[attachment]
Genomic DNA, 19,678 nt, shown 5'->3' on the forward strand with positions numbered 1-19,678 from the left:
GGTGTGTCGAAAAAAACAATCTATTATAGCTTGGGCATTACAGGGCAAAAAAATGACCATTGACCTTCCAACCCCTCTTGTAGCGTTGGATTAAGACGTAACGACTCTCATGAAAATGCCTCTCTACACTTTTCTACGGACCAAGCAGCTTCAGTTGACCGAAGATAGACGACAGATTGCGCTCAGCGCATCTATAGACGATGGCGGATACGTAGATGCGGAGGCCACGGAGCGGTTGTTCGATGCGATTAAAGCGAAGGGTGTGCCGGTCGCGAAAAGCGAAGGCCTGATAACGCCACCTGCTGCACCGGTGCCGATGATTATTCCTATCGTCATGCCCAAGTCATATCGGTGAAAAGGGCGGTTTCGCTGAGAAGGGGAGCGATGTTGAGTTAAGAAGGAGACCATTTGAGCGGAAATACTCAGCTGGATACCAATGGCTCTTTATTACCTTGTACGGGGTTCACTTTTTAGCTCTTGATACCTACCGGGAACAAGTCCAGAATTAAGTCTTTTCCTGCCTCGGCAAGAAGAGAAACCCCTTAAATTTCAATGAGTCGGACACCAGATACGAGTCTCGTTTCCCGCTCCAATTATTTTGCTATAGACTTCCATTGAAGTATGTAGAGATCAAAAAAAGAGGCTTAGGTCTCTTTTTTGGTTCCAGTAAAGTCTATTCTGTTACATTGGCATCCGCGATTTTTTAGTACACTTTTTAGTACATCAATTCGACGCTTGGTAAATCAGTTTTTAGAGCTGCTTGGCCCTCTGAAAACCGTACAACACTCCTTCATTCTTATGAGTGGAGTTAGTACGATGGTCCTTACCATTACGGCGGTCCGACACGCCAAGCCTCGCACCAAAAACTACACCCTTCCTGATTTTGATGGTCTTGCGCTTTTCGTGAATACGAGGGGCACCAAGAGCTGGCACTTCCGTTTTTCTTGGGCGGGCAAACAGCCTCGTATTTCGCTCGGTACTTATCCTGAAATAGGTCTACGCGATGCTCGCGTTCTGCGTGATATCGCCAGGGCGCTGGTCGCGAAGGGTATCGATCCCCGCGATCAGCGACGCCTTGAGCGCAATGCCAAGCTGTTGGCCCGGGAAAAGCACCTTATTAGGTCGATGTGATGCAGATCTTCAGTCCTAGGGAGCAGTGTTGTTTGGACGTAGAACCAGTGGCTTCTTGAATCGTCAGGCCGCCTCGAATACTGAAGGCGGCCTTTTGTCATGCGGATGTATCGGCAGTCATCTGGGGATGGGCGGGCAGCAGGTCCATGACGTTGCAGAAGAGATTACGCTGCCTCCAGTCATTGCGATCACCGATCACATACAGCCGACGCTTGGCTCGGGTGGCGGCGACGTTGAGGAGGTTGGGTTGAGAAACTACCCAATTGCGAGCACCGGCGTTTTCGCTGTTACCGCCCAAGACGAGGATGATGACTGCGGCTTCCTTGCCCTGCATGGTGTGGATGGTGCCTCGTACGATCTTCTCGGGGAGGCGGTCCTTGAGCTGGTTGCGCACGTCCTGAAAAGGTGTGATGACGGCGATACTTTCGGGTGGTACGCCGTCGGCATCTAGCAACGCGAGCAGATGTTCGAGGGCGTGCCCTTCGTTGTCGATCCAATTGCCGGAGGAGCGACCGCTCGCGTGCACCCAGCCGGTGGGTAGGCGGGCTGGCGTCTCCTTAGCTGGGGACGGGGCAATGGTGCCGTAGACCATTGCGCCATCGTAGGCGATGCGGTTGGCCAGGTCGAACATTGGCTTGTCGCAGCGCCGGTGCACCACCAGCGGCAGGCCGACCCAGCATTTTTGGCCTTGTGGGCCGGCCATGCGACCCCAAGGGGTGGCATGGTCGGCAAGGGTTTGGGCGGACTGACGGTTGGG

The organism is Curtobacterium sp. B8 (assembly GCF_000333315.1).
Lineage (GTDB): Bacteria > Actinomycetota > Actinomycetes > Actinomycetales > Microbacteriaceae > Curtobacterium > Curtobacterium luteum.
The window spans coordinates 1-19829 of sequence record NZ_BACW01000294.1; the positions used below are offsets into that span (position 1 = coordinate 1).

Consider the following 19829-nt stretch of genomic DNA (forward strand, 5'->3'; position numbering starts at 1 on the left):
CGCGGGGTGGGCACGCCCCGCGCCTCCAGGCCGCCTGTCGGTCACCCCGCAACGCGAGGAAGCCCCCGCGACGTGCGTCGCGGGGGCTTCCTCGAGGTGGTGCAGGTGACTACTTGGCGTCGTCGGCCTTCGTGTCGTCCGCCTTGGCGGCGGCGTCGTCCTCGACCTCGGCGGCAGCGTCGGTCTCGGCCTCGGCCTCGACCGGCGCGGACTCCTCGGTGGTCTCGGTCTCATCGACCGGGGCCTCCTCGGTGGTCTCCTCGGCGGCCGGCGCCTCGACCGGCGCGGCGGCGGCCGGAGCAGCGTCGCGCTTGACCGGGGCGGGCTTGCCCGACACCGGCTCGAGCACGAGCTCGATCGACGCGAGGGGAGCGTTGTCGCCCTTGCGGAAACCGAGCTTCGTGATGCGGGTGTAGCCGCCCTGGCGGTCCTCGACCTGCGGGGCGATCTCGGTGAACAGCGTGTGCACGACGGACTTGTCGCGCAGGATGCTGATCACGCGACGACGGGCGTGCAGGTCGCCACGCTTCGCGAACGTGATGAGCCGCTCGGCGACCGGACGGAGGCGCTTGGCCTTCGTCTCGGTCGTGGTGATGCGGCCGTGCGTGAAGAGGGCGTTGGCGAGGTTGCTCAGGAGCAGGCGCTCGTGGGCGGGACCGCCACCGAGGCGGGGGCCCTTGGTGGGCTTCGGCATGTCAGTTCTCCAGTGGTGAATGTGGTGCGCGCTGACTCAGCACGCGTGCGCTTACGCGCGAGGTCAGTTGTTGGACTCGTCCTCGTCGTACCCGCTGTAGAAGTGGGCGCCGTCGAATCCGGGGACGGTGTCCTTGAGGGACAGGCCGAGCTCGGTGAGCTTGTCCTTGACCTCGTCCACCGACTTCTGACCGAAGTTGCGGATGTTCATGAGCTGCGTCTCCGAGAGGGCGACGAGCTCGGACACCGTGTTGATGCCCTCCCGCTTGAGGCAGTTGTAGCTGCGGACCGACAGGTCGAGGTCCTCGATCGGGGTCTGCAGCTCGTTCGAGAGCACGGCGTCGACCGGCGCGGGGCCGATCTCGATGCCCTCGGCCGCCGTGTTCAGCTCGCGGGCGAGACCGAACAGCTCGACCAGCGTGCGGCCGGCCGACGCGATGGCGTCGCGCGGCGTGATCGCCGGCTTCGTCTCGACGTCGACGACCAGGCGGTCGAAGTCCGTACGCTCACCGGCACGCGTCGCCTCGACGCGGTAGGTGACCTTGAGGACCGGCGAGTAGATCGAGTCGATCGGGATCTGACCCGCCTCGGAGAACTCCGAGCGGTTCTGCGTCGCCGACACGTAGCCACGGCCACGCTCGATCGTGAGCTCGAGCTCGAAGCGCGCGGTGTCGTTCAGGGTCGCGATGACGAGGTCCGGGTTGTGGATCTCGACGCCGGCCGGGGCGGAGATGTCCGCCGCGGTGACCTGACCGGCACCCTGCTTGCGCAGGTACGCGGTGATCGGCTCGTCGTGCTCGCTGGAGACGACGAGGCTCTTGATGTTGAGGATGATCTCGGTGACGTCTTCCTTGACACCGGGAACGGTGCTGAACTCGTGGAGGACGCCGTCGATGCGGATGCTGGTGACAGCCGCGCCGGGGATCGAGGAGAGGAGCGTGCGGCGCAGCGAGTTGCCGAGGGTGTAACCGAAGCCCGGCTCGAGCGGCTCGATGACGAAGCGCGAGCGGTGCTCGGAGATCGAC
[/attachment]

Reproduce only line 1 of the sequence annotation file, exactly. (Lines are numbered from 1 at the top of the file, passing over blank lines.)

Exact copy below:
Genomic DNA, 19,678 nt, shown 5'->3' on the forward strand with positions numbered 1-19,678 from the left: